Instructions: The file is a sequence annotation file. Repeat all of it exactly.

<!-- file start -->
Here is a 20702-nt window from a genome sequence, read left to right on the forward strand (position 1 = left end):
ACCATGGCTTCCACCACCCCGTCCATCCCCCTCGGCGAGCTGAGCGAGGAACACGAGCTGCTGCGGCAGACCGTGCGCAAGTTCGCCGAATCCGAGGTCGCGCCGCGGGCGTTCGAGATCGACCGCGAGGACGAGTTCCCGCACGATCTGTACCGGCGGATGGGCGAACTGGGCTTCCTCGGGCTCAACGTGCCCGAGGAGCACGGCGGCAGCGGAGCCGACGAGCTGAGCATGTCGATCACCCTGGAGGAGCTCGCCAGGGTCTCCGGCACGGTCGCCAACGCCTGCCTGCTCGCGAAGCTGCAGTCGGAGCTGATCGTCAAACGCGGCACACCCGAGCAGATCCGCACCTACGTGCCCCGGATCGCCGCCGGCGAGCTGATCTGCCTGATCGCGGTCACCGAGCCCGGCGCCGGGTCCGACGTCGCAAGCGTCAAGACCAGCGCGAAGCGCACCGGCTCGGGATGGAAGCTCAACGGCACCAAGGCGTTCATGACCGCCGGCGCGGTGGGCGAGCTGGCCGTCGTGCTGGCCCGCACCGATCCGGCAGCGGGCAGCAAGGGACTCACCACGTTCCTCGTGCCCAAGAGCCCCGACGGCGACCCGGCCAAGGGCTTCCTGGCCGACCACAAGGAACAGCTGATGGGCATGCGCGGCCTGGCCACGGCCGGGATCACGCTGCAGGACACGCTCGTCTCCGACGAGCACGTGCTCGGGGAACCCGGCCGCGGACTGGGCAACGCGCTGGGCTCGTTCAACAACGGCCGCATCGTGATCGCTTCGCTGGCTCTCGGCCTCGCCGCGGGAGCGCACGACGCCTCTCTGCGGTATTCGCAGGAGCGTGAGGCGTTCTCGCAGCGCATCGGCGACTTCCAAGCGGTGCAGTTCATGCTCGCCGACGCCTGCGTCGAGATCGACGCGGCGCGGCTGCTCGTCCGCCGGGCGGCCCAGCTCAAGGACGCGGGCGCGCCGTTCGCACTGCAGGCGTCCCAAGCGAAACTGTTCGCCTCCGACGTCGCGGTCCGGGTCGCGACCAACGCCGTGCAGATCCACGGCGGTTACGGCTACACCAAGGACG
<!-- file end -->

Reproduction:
Here is a 20702-nt window from a genome sequence, read left to right on the forward strand (position 1 = left end):
ACCATGGCTTCCACCACCCCGTCCATCCCCCTCGGCGAGCTGAGCGAGGAACACGAGCTGCTGCGGCAGACCGTGCGCAAGTTCGCCGAATCCGAGGTCGCGCCGCGGGCGTTCGAGATCGACCGCGAGGACGAGTTCCCGCACGATCTGTACCGGCGGATGGGCGAACTGGGCTTCCTCGGGCTCAACGTGCCCGAGGAGCACGGCGGCAGCGGAGCCGACGAGCTGAGCATGTCGATCACCCTGGAGGAGCTCGCCAGGGTCTCCGGCACGGTCGCCAACGCCTGCCTGCTCGCGAAGCTGCAGTCGGAGCTGATCGTCAAACGCGGCACACCCGAGCAGATCCGCACCTACGTGCCCCGGATCGCCGCCGGCGAGCTGATCTGCCTGATCGCGGTCACCGAGCCCGGCGCCGGGTCCGACGTCGCAAGCGTCAAGACCAGCGCGAAGCGCACCGGCTCGGGATGGAAGCTCAACGGCACCAAGGCGTTCATGACCGCCGGCGCGGTGGGCGAGCTGGCCGTCGTGCTGGCCCGCACCGATCCGGCAGCGGGCAGCAAGGGACTCACCACGTTCCTCGTGCCCAAGAGCCCCGACGGCGACCCGGCCAAGGGCTTCCTGGCCGACCACAAGGAACAGCTGATGGGCATGCGCGGCCTGGCCACGGCCGGGATCACGCTGCAGGACACGCTCGTCTCCGACGAGCACGTGCTCGGGGAACCCGGCCGCGGACTGGGCAACGCGCTGGGCTCGTTCAACAACGGCCGCATCGTGATCGCTTCGCTGGCTCTCGGCCTCGCCGCGGGAGCGCACGACGCCTCTCTGCGGTATTCGCAGGAGCGTGAGGCGTTCTCGCAGCGCATCGGCGACTTCCAAGCGGTGCAGTTCATGCTCGCCGACGCCTGCGTCGAGATCGACGCGGCGCGGCTGCTCGTCCGCCGGGCGGCCCAGCTCAAGGACGCGGGCGCGCCGTTCGCACTGCAGGCGTCCCAAGCGAAACTGTTCGCCTCCGACGTCGCGGTCCGGGTCGCGACCAACGCCGTGCAGATCCACGGCGGTTACGGCTACACCAAGGACG